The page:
Ride-hailing companies Uber and Lyft are transforming urban transportation and eclipsing competitors with convenient, on-demand service. But that convenience carries a distinct climate cost as ride-hailing vehicles emit nearly 70% more carbon dioxide on average than the other forms of transportation they displace, according to a new report by the Union of Concerned Scientists.
The report, released Tuesday, zeroes in on a little-known aspect of ride hailing known as "deadheading"— the miles a vehicle travels without a passenger between hired rides — that is responsible for much of the emissions and increased congestion. It also highlights policies that could significantly reduce emissions from the rides.
"While ride-hailing trips today are higher emitting than other types of trips, we were encouraged by the fact that they can be significantly lower polluting with efforts to electrify and pool rides," said Don Anair, research director of the Union of Concerned Scientists' Clean Transportation Program and an author of the report. "The outlook could be positive with some concrete steps by the companies to move forward, as well as policymakers to support that."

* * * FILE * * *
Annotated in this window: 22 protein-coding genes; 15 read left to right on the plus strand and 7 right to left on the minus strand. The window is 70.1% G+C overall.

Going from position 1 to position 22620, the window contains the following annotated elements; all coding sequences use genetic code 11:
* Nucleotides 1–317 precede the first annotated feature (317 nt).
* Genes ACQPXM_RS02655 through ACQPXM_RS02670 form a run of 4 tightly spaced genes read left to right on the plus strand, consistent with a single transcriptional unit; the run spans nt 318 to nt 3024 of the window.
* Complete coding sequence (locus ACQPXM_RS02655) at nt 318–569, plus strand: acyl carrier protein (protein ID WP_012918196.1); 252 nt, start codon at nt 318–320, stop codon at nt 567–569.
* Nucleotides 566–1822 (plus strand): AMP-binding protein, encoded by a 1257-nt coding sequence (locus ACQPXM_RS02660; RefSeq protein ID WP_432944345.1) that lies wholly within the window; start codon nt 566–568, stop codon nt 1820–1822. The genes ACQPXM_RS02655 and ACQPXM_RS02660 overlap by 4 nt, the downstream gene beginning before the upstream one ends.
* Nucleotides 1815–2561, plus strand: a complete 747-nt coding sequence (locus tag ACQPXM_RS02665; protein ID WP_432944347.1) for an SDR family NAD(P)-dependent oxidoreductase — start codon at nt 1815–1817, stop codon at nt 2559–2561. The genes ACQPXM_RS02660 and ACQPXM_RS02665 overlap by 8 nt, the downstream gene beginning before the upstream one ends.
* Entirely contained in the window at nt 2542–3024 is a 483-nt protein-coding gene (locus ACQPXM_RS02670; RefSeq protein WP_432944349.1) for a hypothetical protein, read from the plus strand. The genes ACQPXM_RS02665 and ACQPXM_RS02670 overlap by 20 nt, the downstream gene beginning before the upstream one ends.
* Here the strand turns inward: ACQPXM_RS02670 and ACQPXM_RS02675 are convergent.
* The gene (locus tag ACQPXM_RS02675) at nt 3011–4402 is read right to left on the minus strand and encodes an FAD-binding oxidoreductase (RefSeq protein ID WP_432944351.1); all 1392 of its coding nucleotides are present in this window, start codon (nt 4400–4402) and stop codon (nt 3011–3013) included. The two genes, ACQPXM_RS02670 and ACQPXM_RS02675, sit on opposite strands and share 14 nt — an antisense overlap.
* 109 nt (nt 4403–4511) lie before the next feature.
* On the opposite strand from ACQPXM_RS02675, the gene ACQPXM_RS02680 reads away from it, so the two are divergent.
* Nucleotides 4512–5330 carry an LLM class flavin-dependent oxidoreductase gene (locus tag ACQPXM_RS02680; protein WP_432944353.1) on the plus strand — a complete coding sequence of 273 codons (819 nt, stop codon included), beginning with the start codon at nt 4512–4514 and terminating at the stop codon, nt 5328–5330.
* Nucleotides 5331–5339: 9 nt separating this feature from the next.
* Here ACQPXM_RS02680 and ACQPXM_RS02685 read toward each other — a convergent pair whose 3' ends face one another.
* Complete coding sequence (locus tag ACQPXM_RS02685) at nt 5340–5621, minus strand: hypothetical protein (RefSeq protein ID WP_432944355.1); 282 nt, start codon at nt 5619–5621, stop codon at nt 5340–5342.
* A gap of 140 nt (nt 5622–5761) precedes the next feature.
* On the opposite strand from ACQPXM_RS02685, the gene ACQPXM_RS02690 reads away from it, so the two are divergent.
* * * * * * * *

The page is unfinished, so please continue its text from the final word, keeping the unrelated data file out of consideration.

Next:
The report, an analysis of previously released data from ride-hailing companies and a synthesis of prior academic studies, first compared the average emissions per trip-mile of private passenger vehicles to those of ride sharing vehicles across seven major U.S. cities. While ride-hailing vehicles were typically newer and more efficient than the average private vehicle, they had significantly higher associated emissions due to deadheading. Approximately 42% of the miles driven by ride-hailing vehicles were miles traveled between hired rides with only the driver in the vehicle.
When ride-hailing trips are pooled, simultaneously transporting two or more unrelated passengers headed in the same direction, emissions from ride sharing were roughly equivalent to private vehicles. Electric ride-hailing vehicles had significantly lower emissions than the average private vehicle, emissions that dropped even further when rides were shared.